Often I've thought about at the idea that “The camera never lies”, The fact is, that while the camera does not lie, that does not mean it tells the truth. The camera is not human. Humans don’t tend to notice details.
Things like pores and subtle wrinkles, we see different people in different types of light, and moments don’t get frozen permanently in our head, our memories and the way we perceive the world is constantly in flux, There is some very interesting research done in this field . The way that memories are formed and the way that we perceive others, is not the way the camera treats us.
As a visual artist turned film editor I’ve always wrestled with the idea of "Photoshop". I left the creative industry for a long time, because I became very discouraged at all the dealings within the creative community and the images that we were creating for the world to perceive.
But I learned a very important lesson from my friend Lecia McDermott, an amazing Boudoir Photographer.
Image correction is about allowing the camera to see them the way other people do.
To me art (and language, and probably human nature) is symbolism, and I fully believe that what can sometimes be perceived as a lie or a manipulation, can reveal more real truth than the plain truth by itself, because it forces you to pay attention. This is one of the capabilities that art and symbolism has. One would not look at Dali’s painting of “Geopoliticus Child” and call it a lie.
Never in the history of man has a dude (or a nation) emerged from an actual egg. For some reason I think we look at all of our digital media with slanted perceptions, photos and videos pass before our eyes so quickly and we don’t take the time to consider the motives and objectives of the creator the way we would a painting. Honest creation is about listening to what the other individual has to say, and really honestly considering the presented perspective, even if you disagree with it, you can still appreciate the creation.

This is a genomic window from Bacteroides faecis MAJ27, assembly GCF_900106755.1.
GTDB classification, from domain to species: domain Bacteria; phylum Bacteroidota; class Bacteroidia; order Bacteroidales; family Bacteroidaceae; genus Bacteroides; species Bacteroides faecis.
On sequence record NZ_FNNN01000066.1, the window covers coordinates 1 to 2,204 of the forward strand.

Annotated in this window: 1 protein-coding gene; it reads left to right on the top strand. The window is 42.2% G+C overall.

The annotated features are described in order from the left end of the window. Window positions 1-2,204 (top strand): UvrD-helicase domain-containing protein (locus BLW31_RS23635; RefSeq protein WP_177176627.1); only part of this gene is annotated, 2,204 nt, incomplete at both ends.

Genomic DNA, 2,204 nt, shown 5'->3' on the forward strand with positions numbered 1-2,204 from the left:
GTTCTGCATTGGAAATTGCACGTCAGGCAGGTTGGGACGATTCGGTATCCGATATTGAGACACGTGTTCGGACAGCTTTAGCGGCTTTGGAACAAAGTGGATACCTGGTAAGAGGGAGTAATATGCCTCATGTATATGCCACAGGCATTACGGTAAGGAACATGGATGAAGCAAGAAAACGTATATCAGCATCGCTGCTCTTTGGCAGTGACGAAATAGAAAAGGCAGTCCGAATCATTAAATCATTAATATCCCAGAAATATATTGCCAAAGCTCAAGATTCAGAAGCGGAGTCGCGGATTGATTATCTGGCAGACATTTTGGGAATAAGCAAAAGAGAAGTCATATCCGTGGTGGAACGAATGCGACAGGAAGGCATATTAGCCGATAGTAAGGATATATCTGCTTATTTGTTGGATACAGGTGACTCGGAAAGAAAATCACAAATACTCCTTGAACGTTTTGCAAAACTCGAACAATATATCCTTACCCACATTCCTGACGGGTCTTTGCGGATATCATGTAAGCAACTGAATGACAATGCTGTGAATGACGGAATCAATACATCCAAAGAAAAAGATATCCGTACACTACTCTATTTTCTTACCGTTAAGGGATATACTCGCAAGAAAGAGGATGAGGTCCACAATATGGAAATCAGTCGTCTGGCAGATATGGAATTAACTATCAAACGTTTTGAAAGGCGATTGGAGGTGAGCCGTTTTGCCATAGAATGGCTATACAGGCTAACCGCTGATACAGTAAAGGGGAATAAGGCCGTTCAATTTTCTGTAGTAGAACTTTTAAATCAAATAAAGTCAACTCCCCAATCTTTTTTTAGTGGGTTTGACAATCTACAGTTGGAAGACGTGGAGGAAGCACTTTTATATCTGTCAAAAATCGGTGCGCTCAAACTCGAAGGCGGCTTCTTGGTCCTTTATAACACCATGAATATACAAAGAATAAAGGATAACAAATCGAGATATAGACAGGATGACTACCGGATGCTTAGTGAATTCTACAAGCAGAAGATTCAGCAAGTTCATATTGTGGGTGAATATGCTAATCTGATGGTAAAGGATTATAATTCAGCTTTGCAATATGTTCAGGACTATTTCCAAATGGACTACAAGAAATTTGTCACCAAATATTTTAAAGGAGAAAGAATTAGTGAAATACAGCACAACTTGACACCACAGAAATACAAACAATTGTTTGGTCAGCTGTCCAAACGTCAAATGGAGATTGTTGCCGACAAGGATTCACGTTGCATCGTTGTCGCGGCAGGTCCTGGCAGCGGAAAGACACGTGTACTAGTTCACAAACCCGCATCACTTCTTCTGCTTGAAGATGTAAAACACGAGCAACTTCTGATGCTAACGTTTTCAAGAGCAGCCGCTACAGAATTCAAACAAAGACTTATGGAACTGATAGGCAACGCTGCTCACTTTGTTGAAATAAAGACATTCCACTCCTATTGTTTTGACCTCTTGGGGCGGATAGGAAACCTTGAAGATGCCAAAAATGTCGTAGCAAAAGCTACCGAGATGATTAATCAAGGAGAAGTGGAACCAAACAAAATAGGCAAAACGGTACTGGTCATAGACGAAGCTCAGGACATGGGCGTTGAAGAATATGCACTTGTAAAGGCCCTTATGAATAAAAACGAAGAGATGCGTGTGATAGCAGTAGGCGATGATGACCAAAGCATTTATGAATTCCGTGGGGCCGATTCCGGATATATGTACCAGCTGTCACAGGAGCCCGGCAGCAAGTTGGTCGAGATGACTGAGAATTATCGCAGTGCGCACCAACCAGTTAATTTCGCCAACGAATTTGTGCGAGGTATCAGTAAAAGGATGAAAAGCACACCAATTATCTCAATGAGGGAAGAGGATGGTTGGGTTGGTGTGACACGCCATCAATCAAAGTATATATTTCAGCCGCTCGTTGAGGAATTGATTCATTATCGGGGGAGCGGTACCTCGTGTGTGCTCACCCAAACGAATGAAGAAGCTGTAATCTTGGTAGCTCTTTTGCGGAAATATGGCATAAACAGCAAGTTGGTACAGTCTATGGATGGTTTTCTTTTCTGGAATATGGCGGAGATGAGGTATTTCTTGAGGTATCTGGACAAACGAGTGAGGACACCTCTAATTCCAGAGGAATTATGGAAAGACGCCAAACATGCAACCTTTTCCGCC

So, the reason why I use extensive masking, color correction, and other techniques isn't because I want my images to lie, it’s because I want to bring out the honest interaction that is seen and perceived, on the daily, in everyday interaction & to help cover up the parts that really DON'T matter.
CUT by CUT is a blog about the art of film editing. It challenges norms, catalyzes ideas, and uses science, social psychology, and art history to think about filmmaking.
Aaron is a full time film editor based on the east coast. He thinks a lot, drinks a lot of rockstar, only wears black and red, and works everyday to become better at the art of film editing.